The Necklace Study Guide

The Necklace

The Necklace by Guy de Maupassant

"The Necklace" is a short story by Buy De Maupassant about Madame Mathilde Loisel and her husband. They are both relatively poor, and Madhilde desires status and wealth. Her husband manages to get invitations to a Ministry of Education party, spending his last money on a dress for her. Mathilde borrows a diamond necklace from Madame Forestier and, after the party, loses it. She borrows money to replace it, spending the next ten years in miserable poverty until finally learning from Forestier that the necklace was but a cheap imitation.

Madame Matilda Loisel has always imagined herself in a high state of aristocracy. However, she is born relatively poor. She marries a low-paid clerk who tries his best to make her happy but has nothing. Through lots of begging at work, her husband is able to get a invitation for the both of them to the Ministry of Education party. Matilda then refuses to go, for she has nothing to wear, and wishes not to be embarrassed.

Her husband is upset to see her displeasure and, using all the money that he was saving to buy a hunting rifle, gives Matilda 400 francs to use. Matilda goes out and buys a dress, but even with the dress she is not happy, as she is without any jewels to wear with it. The couple does not have much money left, so her husband suggests that she should buy flowers to wear with it. After Matilda disagrees, he suggests borrowing something from her friend, Madame Jeanne Forestier. Matilda goes to Madame Forestier and picks out her fanciest piece, a huge diamond necklace. She looks at it with covetousness.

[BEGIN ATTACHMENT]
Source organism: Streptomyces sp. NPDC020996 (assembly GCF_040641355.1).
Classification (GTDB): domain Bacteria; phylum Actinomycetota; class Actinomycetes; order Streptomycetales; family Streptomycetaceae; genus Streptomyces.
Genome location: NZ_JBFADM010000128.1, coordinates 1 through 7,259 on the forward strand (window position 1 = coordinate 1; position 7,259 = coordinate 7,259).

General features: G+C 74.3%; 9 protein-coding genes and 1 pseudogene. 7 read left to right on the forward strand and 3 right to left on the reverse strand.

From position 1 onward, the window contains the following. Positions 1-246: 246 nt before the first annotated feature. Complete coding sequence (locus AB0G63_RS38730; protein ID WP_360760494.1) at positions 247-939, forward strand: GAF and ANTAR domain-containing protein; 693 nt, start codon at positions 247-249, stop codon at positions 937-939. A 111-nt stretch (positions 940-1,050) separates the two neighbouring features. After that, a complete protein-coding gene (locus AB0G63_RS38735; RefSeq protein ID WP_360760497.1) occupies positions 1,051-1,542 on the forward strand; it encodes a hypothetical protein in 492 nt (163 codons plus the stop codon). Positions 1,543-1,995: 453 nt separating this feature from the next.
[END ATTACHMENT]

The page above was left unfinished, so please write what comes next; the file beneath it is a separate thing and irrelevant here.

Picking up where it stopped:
After attending the party, Mathilda discovers that she has lost the necklace. She tries to find a quick way to replace it. She goes to a shop and discovers the price of a similar necklace to be 40,000 francs, eventually purchasing it for 36,000 francs. The couple has sold everything they owned and getting loans, but the long path of financial struggles begins as Matilda falls into debt.

Ten years later, while in the Champs-Élysées, she suddenly sees Madame Jeanne Forestier, who barely recognizes her in her dire state. As the women are talking, Matilda recounts the story of losing and replacing the necklace, and that it was because of Madame Forestier that she has lived so terribly the past ten years. Horrified, Madame Forestier takes Matilda's hands, explaining that her original necklace was a fake made of paste, and was worth nothing more than 500 francs.

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